dark urine

Brown Urine


Healthgrades Editorial Staff

What is brown urine?

Urine is produced by your kidneys as they filter water and wastes out of your blood. From the kidneys, urine drains down paired tubes called ureters into your bladder for storage. When it is time to urinate, urine flows from your bladder through your urethra to the outside. Changes in urine color can be related to the concentration of the urine, substances filtered into the urine, or conditions of the urinary tract.

Concentrated urine can have a brownish appearance, as can blood in your urine. Urine concentration is determined by the relative amounts of water and salts in your bloodstream. Your kidneys react to dehydration (loss of body fluids and electrolytes, which can be life threatening when severe and untreated) by holding on to more water and making your urine more concentrated. In the case of dehydration, increasing fluid intake often leads to lightening of the urine unless your fluid intake is not enough to keep up with ongoing fluid losses.

Blood in the urine can be caused by bleeding anywhere in the urinary tract and may result from inflammation, infection, kidney disease or failure, kidney stones, injury, cancer, or bleeding disorders. Blood in the urine may turn it brown, red or pink, or may only be visible under the microscope. Brownish blood tends to be from the kidneys. Blood from the vagina or in the stool can sometimes be difficult to distinguish from blood in the urine.

A variety of foods and medications can cause changes in the color of your urine. Foods that can turn the urine brown include fava beans, berries, rhubarb, beets, and certain food colorings. Some antimalarial drugs, antibiotics, laxatives, and muscle relaxants can cause urine to turn brown. Diseases of the liver, porphyria (condition caused by an enzyme deficiency that can cause abdominal pain and neurologic changes), and muscle breakdown (rhabdomyolysis) can also cause the urine to turn brown.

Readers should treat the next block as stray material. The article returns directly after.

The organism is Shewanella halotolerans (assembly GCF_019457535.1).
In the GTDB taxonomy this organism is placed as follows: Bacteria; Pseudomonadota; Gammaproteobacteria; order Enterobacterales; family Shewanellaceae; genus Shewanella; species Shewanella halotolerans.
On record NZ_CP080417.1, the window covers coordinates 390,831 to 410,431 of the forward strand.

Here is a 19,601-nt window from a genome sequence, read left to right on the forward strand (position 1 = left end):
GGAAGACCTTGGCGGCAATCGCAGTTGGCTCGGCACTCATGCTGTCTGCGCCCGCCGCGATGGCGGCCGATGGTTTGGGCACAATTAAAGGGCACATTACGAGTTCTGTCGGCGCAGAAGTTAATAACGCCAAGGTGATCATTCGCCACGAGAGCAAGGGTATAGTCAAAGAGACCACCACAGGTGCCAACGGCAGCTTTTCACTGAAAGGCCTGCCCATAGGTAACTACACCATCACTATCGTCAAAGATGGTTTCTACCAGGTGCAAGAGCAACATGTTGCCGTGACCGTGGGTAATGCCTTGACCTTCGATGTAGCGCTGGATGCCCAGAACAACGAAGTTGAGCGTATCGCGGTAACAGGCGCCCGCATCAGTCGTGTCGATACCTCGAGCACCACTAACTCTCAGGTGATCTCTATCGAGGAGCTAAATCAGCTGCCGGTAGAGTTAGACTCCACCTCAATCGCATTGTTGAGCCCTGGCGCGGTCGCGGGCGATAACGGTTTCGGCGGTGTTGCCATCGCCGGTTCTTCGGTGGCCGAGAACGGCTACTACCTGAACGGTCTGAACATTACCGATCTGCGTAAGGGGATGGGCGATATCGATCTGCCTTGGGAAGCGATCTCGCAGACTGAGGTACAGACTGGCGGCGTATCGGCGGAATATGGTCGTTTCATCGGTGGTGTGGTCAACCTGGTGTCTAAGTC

Brown discoloration of the urine may result from eating certain foods, taking particular medications, or becoming dehydrated. If your brown urine is persistent despite increasing your fluid intake and avoiding potential culprit foods or medications, seek prompt medical care. Some of the conditions that cause brown urine can be serious, or even life threatening. Seek immediate medical care (call 911) for abdominal, pelvic, or lower back pain that can be severe; change in level of consciousness or alertness; change in mental status or sudden behavior change; high fever (higher than 101 Fahrenheit); not producing any urine; seizure; or serious injury.

Medical Reviewers: William C. Lloyd III, MD, FACS Last Review Date: Sep 25, 2016

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Medical References

  1. Urine - abnormal color. Medline Plus, a service of the National Library of Medicine National Institutes of Health.
  2. Urine - bloody. Medline Plus, a service of the National Library of Medicine National Institutes of Health.

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